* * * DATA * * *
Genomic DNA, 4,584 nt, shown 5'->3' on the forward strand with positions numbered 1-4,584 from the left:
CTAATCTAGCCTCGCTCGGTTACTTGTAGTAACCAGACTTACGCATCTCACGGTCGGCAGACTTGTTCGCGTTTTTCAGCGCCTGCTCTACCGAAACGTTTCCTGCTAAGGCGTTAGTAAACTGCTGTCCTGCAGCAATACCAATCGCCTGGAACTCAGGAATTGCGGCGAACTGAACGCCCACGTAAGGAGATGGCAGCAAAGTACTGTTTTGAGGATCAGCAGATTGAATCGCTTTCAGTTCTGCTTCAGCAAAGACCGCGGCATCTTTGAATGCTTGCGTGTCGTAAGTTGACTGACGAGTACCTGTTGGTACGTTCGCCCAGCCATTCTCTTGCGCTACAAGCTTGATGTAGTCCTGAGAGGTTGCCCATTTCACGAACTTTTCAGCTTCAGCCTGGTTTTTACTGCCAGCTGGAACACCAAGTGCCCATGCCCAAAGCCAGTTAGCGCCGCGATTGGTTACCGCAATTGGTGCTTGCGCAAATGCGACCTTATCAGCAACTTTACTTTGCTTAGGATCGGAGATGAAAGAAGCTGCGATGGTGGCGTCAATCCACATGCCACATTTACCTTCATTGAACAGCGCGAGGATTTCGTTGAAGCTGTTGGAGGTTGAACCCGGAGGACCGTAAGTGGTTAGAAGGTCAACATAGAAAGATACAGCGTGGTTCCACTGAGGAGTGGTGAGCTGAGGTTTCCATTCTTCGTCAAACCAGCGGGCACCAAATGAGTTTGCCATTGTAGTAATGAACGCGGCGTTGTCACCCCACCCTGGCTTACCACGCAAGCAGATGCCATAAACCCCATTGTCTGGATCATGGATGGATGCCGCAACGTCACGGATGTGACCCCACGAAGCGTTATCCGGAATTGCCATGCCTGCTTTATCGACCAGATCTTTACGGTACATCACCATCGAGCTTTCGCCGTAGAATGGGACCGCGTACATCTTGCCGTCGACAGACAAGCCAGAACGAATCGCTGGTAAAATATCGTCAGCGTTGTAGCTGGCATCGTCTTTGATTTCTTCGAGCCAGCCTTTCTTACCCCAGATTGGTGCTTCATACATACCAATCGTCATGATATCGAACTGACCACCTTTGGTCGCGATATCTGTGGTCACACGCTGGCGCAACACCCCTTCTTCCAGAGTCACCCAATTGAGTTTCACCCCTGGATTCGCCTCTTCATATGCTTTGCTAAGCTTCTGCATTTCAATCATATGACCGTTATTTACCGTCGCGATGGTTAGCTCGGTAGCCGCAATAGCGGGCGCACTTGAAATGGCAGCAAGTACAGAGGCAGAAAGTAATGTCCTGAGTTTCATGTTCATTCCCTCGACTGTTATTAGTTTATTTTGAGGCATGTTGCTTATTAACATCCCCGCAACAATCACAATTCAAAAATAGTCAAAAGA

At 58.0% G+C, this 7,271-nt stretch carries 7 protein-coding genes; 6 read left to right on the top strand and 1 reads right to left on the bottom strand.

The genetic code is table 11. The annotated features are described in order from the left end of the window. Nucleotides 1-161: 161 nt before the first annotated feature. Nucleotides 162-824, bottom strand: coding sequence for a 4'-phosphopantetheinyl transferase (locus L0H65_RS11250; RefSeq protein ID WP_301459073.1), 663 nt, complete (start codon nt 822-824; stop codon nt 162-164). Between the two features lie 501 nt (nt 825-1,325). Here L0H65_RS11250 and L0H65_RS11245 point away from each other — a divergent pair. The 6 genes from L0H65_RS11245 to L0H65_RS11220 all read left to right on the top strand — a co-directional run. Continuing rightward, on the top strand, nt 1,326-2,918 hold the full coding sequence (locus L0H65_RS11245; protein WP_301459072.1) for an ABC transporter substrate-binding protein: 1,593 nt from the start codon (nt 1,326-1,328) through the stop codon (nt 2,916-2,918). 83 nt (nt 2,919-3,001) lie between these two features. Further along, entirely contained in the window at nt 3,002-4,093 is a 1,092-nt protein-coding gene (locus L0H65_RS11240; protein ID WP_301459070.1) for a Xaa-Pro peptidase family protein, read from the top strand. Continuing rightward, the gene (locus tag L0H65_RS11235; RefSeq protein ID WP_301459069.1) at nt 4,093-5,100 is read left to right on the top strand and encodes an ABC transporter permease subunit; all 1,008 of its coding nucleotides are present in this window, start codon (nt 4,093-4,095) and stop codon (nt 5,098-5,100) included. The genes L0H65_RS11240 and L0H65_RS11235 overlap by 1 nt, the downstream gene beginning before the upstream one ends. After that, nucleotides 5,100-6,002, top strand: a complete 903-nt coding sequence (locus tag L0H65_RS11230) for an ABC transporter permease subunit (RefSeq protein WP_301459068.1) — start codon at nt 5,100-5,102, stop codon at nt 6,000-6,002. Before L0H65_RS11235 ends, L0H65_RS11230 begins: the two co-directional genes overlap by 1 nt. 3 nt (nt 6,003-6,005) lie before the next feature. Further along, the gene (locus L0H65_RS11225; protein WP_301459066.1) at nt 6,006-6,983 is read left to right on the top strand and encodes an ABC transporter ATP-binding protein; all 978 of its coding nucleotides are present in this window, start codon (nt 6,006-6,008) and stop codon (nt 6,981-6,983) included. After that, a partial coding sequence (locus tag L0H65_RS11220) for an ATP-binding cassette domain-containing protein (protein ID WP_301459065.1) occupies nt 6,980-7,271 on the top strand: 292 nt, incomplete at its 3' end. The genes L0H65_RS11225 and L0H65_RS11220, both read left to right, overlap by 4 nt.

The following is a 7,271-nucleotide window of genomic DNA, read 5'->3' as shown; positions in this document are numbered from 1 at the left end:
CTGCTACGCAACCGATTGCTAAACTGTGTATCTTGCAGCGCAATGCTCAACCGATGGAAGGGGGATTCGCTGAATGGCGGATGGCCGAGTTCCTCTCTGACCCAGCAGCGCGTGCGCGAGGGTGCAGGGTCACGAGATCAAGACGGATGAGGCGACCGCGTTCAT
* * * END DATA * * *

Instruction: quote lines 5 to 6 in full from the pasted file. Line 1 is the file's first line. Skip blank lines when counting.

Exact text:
The following is a 7,271-nucleotide window of genomic DNA, read 5'->3' as shown; positions in this document are numbered from 1 at the left end:
CTGCTACGCAACCGATTGCTAAACTGTGTATCTTGCAGCGCAATGCTCAACCGATGGAAGGGGGATTCGCTGAATGGCGGATGGCCGAGTTCCTCTCTGACCCAGCAGCGCGTGCGCGAGGGTGCAGGGTCACGAGATCAAGACGGATGAGGCGACCGCGTTCAT